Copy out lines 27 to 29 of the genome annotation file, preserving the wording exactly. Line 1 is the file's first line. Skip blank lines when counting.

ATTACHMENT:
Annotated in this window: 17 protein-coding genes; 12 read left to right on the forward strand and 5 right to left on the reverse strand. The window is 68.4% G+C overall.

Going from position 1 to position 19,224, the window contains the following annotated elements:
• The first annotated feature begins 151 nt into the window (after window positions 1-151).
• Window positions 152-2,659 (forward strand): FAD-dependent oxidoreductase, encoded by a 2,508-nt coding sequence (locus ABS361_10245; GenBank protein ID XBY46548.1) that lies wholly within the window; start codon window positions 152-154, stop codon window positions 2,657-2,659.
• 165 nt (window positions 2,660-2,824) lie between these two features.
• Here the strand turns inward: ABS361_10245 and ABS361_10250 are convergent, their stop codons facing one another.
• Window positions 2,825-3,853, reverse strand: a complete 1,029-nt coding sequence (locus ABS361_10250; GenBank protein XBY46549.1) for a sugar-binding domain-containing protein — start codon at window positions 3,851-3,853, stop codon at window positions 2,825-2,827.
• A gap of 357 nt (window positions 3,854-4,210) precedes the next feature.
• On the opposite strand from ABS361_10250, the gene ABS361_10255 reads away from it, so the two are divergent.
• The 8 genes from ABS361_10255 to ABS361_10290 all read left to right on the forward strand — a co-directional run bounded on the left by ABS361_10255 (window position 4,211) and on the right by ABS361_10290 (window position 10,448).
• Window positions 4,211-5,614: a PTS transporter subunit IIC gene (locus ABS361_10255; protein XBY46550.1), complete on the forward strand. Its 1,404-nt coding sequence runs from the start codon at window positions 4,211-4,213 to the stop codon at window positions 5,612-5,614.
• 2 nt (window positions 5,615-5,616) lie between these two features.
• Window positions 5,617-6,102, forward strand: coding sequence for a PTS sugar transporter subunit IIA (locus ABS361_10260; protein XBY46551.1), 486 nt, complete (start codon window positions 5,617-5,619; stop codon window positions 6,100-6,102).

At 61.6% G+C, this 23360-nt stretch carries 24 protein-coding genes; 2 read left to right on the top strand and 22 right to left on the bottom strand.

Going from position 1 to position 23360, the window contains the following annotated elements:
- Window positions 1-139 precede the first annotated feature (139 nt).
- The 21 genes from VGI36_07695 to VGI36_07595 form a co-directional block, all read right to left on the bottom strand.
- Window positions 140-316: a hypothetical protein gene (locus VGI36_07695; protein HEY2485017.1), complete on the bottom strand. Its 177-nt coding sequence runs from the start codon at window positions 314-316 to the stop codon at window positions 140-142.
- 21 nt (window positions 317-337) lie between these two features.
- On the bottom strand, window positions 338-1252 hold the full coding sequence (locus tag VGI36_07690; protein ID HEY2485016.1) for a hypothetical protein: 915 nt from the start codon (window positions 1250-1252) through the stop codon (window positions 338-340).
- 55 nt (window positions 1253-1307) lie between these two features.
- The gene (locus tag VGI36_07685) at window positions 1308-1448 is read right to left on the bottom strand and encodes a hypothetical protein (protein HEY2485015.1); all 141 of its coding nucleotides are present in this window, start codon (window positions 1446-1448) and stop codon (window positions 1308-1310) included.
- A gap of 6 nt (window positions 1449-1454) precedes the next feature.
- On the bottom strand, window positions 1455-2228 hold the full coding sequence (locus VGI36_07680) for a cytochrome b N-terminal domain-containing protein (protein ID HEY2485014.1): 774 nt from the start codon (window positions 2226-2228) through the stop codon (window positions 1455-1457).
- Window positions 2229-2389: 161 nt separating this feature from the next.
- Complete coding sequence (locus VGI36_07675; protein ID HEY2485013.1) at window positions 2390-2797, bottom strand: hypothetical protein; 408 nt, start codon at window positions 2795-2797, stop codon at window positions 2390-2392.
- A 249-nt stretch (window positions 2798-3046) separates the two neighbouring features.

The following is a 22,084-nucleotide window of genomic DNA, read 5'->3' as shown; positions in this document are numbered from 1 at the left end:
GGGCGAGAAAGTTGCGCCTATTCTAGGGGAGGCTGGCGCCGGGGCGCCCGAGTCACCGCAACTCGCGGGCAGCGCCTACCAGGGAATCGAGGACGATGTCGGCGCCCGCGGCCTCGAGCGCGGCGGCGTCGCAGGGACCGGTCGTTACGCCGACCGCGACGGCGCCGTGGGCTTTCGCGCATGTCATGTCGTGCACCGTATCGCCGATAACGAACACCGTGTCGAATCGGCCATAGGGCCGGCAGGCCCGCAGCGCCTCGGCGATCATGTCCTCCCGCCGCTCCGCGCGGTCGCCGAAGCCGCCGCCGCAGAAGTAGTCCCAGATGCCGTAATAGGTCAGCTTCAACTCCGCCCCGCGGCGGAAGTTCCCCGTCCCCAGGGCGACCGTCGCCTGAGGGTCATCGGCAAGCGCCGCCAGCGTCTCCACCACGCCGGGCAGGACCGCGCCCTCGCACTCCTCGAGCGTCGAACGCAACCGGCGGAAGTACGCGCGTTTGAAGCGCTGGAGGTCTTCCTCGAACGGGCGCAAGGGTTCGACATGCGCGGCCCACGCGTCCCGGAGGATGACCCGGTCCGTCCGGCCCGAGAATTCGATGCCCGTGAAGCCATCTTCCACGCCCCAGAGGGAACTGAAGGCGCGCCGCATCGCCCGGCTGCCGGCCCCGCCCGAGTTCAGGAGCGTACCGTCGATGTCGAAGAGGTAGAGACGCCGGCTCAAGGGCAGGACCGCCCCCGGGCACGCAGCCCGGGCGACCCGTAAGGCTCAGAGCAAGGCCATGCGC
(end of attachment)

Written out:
- A 249-nt stretch (window positions 2798-3046) separates the two neighbouring features.

The following is a 22,084-nucleotide window of genomic DNA, read 5'->3' as shown; positions in this document are numbered from 1 at the left end:
GGGCGAGAAAGTTGCGCCTATTCTAGGGGAGGCTGGCGCCGGGGCGCCCGAGTCACCGCAACTCGCGGGCAGCGCCTACCAGGGAATCGAGGACGATGTCGGCGCCCGCGGCCTCGAGCGCGGCGGCGTCGCAGGGACCGGTCGTTACGCCGACCGCGACGGCGCCGTGGGCTTTCGCGCATGTCATGTCGTGCACCGTATCGCCGATAACGAACACCGTGTCGAATCGGCCATAGGGCCGGCAGGCCCGCAGCGCCTCGGCGATCATGTCCTCCCGCCGCTCCGCGCGGTCGCCGAAGCCGCCGCCGCAGAAGTAGTCCCAGATGCCGTAATAGGTCAGCTTCAACTCCGCCCCGCGGCGGAAGTTCCCCGTCCCCAGGGCGACCGTCGCCTGAGGGTCATCGGCAAGCGCCGCCAGCGTCTCCACCACGCCGGGCAGGACCGCGCCCTCGCACTCCTCGAGCGTCGAACGCAACCGGCGGAAGTACGCGCGTTTGAAGCGCTGGAGGTCTTCCTCGAACGGGCGCAAGGGTTCGACATGCGCGGCCCACGCGTCCCGGAGGATGACCCGGTCCGTCCGGCCCGAGAATTCGATGCCCGTGAAGCCATCTTCCACGCCCCAGAGGGAACTGAAGGCGCGCCGCATCGCCCGGCTGCCGGCCCCGCCCGAGTTCAGGAGCGTACCGTCGATGTCGAAGAGGTAGAGACGCCGGCTCAAGGGCAGGACCGCCCCCGGGCACGCAGCCCGGGCGACCCGTAAGGCTCAGAGCAAGGCCATGCGC